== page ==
Boys who are born to obese mothers have lower motor skills at age three and a lower IQ at age seven, new research published in BMC Pediatrics has found..
A team of researchers from the University of Texas at Austin and Columbia University analysed data of 368 mothers along with their children. The women were asked to self-report their weight during the second and third trimesters of pregnancy by the researchers, who also tested their children's motor skills and IQ level at the ages of three and seven.
The study also took several other factors, including the mother's education and if the children were born prematurely into account while analyzing the data. When compared with boys whose mothers had been at normal weight, boys whose mothers had been overweight scored 5 or more points lower on full-scale IQ tests at the age of seven years.
The study author Elizabeth Widen said: "What's striking is, even using different age-appropriate developmental assessments; we found these associations in both early and middle childhood, meaning these effects persist over time."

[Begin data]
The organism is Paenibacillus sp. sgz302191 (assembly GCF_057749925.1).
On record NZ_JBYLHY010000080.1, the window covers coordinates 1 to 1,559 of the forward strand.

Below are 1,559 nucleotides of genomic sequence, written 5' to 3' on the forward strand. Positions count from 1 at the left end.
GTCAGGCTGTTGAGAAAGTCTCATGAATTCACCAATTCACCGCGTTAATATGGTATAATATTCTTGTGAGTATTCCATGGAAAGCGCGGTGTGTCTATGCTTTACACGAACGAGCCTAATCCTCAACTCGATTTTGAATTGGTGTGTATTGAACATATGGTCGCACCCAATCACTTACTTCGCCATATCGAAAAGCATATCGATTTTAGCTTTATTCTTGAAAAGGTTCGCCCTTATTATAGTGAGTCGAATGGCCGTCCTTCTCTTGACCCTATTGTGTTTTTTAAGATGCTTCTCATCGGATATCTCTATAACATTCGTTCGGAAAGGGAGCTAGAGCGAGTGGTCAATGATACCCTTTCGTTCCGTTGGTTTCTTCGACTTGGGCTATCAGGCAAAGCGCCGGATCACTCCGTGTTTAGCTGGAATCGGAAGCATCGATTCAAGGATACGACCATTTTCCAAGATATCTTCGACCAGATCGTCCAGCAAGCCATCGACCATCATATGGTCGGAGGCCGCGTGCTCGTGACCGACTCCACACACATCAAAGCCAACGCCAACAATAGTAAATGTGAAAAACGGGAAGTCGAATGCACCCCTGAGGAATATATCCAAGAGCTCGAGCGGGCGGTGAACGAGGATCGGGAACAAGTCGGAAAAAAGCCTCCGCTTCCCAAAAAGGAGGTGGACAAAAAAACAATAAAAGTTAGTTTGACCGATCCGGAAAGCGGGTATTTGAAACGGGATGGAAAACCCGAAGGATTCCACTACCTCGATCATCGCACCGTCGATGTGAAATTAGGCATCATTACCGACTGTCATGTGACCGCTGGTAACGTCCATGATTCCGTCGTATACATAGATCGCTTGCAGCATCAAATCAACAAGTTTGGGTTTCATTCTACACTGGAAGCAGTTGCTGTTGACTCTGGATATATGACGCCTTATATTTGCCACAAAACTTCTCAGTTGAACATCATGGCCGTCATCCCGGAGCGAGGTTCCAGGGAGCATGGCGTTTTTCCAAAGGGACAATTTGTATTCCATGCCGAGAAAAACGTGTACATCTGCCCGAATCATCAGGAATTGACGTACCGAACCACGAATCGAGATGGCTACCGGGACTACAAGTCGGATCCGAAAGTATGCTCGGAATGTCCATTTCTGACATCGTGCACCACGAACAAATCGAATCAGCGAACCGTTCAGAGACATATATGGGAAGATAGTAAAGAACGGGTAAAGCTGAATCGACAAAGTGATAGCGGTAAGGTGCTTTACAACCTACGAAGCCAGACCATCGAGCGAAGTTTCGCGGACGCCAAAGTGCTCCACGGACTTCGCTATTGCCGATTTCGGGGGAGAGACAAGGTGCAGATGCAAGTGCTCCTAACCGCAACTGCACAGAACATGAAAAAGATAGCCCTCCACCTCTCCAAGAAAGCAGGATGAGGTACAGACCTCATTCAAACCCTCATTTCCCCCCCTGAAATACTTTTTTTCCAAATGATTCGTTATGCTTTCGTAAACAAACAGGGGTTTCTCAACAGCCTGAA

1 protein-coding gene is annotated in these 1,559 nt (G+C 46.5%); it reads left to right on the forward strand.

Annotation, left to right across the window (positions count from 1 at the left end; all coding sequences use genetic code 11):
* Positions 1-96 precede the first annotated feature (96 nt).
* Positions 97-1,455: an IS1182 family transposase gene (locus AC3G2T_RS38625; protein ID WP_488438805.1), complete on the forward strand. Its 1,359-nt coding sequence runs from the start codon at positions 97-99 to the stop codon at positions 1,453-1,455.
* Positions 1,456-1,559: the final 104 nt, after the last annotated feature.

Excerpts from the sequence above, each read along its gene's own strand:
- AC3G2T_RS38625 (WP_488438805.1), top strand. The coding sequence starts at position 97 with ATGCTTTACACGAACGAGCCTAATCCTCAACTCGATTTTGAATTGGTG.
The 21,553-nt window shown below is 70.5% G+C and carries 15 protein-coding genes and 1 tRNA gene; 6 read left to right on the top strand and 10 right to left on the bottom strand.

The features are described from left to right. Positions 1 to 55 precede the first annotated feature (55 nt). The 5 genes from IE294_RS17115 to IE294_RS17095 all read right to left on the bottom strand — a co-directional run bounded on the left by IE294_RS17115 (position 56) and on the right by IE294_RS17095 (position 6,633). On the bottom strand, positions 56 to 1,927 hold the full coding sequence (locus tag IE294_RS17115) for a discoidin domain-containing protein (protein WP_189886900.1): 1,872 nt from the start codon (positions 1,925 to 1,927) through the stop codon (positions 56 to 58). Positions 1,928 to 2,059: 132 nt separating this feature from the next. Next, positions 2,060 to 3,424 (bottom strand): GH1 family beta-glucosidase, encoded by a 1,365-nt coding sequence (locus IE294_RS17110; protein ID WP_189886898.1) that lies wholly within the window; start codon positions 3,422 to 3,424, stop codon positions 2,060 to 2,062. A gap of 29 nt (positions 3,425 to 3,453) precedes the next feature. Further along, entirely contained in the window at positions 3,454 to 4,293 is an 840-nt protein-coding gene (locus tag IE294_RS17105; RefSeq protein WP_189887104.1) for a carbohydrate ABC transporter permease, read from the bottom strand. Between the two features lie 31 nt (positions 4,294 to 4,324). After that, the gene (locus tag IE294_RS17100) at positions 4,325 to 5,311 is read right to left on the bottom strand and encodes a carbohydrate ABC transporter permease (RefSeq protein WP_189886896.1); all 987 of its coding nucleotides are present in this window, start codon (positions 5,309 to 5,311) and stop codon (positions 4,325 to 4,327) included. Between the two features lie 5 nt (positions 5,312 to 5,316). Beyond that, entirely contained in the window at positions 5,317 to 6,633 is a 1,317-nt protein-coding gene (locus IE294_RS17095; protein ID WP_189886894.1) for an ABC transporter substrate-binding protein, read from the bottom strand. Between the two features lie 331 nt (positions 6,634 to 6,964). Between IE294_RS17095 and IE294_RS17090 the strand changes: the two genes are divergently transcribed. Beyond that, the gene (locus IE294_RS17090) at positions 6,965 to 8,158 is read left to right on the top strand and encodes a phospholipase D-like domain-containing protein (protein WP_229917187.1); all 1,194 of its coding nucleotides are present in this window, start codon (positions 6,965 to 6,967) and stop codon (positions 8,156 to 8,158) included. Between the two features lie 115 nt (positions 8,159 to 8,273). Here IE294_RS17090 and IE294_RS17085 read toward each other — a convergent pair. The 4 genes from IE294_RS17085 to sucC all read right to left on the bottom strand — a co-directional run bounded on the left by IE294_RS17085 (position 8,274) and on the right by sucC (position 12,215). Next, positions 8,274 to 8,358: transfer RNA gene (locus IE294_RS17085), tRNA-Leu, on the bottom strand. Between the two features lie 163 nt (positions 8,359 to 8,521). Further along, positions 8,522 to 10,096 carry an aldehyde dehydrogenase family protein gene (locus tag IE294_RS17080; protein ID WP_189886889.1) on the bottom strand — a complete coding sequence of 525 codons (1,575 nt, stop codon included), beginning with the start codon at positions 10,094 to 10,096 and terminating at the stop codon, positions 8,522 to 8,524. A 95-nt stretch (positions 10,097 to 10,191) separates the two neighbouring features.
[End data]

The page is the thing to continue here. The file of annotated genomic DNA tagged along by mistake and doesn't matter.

"These findings aren't meant to shame or scare anyone. We are just beginning to understand some of these interactions between mothers' weight and the health of their babies."
Nurturing environment at home
The researchers also suggested that a good nurturing environment at home could help in reducing the negative effects of maternal obesity. They analyzed how the parents interacted with their children at home and whether the kids were given books and toys. However, Widen said: "The effect on IQ was smaller in nurturing home environments, but it was still there."
The researchers revealed that being obese during pregnancy had no effect on a girl child's motor skills development or IQ. This is not the first research to have established a link between a child's IQ and obesity during pregnancy. In 2018, a study had found that boys of mothers who were exposed to lead during pregnancy had lower IQ. But girls were not affected by such obese conditions. Later in 2019, another report stated that boys whose mothers were exposed to fluoride during pregnancy also scored lower on an IQ assessment.
According to Widen, pregnant mothers who are obese or overweight should have a well-balanced diet that is high in fruits, vegetables and fatty acids from fish. They must take a prenatal vitamin and keep themselves active. "Work with your doctor and talk about what is appropriate for your circumstances," Widen added.